New definition would add 102 planets to our solar system, including Pluto

An image of Pluto captured by the New Horizons spacecraft.

Is Pluto a planet?

It's not a question scientists ask in polite company.

"It's like religion and politics," said Kirby Runyon, a planetary scientist at Johns Hopkins University. "People get worked up over it. I've gotten worked up over it."

For years, astronomers, planetary scientists and other space researchers have fought about what to call the small, icy world at the edge of our solar system. Is it a planet, as scientists believed for nearly seven decades? Or must a planet be something bigger, something more dominant, as was decided by vote at the International Astronomical Union (IAU) in 2006?

The issue can bring conversations to a screeching halt, or turn them into shouting matches. "Sometimes," Runyon said, "it's just easier not to bring it up."

But Runyon will ignore his own advice this week when he attends the annual Lunar and Planetary Science Conference in Houston. In a giant exhibit hall crowded with his colleagues, he's attempting to reignite the debate about Pluto's status with an audacious new definition for planet — one that includes not just Pluto, but several of its neighbors, objects in the asteroid belt, and a number of moons. By his count, 102 new planets could be added to our solar system under the new criteria.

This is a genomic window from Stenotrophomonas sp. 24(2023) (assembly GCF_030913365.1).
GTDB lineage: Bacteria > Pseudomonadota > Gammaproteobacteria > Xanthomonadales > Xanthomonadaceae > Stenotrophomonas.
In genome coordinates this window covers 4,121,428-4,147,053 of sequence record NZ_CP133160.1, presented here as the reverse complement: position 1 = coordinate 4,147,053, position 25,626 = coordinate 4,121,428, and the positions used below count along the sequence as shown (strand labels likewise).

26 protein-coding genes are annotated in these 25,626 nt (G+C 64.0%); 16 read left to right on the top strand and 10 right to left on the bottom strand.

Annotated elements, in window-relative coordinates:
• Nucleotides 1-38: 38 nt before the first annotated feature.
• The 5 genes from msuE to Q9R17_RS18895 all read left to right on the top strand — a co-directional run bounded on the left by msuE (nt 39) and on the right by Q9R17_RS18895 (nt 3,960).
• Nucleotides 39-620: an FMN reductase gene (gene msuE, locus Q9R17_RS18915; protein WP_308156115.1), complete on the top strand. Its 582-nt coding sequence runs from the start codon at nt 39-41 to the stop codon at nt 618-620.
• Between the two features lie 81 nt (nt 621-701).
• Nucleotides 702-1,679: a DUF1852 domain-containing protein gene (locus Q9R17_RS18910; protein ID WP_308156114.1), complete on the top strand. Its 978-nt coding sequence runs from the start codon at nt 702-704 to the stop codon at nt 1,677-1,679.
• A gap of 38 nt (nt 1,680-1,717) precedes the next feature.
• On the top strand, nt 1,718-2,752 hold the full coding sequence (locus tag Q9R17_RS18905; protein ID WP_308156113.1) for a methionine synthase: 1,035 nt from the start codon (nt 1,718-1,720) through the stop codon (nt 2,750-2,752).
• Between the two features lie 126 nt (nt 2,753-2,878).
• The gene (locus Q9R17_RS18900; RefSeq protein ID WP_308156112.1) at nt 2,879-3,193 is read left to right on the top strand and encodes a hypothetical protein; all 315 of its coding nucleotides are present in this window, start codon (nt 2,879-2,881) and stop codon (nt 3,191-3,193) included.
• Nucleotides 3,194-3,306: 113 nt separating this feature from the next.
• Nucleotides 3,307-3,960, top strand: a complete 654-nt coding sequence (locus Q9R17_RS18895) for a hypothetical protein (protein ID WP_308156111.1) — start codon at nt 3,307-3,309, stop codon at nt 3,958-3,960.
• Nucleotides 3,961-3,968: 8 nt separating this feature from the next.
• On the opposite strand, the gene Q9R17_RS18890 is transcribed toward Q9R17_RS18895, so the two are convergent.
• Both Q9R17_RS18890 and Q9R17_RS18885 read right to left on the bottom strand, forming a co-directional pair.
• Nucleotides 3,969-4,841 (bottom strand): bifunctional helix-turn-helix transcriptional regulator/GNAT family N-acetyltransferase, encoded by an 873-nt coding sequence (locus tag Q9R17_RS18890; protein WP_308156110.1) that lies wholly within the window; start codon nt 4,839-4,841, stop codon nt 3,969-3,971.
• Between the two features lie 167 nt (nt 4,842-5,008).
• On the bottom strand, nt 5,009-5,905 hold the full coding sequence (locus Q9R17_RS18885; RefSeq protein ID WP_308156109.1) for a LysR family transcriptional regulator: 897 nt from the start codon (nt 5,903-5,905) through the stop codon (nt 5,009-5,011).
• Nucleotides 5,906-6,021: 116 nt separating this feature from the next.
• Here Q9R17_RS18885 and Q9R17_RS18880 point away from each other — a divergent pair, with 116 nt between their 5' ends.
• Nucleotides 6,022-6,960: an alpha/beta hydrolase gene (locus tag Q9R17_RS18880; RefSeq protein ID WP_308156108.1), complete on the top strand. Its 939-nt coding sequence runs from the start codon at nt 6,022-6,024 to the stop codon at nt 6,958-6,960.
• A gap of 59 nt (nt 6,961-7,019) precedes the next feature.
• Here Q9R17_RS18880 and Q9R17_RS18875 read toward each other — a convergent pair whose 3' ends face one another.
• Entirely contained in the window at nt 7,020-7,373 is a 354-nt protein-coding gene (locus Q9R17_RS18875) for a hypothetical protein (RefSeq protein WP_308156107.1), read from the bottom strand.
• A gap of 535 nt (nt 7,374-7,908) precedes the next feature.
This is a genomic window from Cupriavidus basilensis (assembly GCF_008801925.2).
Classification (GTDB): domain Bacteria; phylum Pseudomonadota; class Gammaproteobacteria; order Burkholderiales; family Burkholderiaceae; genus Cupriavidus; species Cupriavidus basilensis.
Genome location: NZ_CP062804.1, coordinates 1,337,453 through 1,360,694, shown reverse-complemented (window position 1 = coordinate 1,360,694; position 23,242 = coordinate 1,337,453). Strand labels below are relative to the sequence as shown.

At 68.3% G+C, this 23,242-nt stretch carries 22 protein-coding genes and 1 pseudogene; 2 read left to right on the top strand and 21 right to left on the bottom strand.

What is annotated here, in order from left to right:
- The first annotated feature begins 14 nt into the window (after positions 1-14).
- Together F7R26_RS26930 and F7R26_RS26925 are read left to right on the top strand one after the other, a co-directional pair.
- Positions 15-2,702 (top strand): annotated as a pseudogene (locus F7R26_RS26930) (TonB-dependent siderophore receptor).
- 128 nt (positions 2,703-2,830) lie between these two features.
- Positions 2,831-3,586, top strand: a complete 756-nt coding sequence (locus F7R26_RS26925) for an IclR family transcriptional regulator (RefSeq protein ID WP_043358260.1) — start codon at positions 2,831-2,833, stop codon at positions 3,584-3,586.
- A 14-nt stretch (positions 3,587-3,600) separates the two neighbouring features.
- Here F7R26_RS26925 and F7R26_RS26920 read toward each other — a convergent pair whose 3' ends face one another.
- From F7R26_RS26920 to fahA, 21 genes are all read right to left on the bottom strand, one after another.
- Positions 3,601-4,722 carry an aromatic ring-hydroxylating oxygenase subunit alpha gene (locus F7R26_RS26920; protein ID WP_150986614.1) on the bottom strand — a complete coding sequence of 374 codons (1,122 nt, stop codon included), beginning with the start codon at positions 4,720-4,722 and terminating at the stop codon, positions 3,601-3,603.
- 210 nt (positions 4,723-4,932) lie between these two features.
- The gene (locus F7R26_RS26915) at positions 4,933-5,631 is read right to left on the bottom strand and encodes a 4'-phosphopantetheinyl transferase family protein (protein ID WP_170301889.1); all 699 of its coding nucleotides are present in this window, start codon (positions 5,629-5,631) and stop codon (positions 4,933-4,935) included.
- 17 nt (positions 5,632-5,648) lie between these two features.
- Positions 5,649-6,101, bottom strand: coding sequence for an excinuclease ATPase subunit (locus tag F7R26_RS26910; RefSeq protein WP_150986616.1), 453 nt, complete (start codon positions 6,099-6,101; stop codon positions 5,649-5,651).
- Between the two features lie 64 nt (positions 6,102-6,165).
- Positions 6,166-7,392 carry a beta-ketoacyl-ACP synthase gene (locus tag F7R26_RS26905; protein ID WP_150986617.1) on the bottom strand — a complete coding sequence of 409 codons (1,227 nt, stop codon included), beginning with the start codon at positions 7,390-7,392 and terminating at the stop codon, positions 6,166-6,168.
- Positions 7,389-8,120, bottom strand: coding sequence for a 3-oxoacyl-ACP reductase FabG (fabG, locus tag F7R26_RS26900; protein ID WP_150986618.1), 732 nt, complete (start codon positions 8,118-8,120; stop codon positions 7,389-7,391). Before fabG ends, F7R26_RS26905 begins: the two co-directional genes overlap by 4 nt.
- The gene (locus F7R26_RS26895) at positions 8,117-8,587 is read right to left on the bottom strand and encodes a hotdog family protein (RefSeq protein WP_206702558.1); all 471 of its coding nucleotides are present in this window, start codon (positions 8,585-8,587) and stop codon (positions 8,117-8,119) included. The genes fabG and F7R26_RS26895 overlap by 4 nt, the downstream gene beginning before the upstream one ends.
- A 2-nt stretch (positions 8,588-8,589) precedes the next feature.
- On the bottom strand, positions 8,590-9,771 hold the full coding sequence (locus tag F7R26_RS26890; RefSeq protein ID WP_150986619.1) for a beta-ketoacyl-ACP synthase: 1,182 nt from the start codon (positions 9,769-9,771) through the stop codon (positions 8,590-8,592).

"It's a scientifically useful bit of nomenclature and, I think, given the psychological power behind the word planet, it's also more consumable by the general public," Runyon said.

"A classification has to be useful, or else it's just lipstick on a pig," countered planetary scientist Carolyn Porco. Runyon's definition "is not useful at all."

The debate rages on.

If aliens arrived at our solar system tomorrow, they would not see planets laid out in the orderly parade depicted in textbooks. Instead, they'd encounter hundreds of constantly moving bodies engaged in a complex dance around a brightly burning star.

It's hard to know what would immediately catch their attention. Probably Jupiter, the largest body in our solar system. Next they'd spot Saturn, Neptune and Uranus — other giant worlds — and the two belts of debris that orbit the sun inside Jupiter's orbit (the asteroid belt) and beyond Neptune (the Kuiper belt).

If they peered a bit closer, they'd spot the small, rocky spheres of the inner solar system: Mercury, Venus, Earth and Mars. They might see the dozens of worlds that circle the larger bodies or Ceres in the asteroid belt. And finally, if they searched near the Kuiper belt, they'd discern Pluto, tinier than Earth's moon but undeniably captivating, with water ice mountains and a heart-shaped plain.

Which of these would they consider a "planet" — or whatever the alien term for "planet" might be?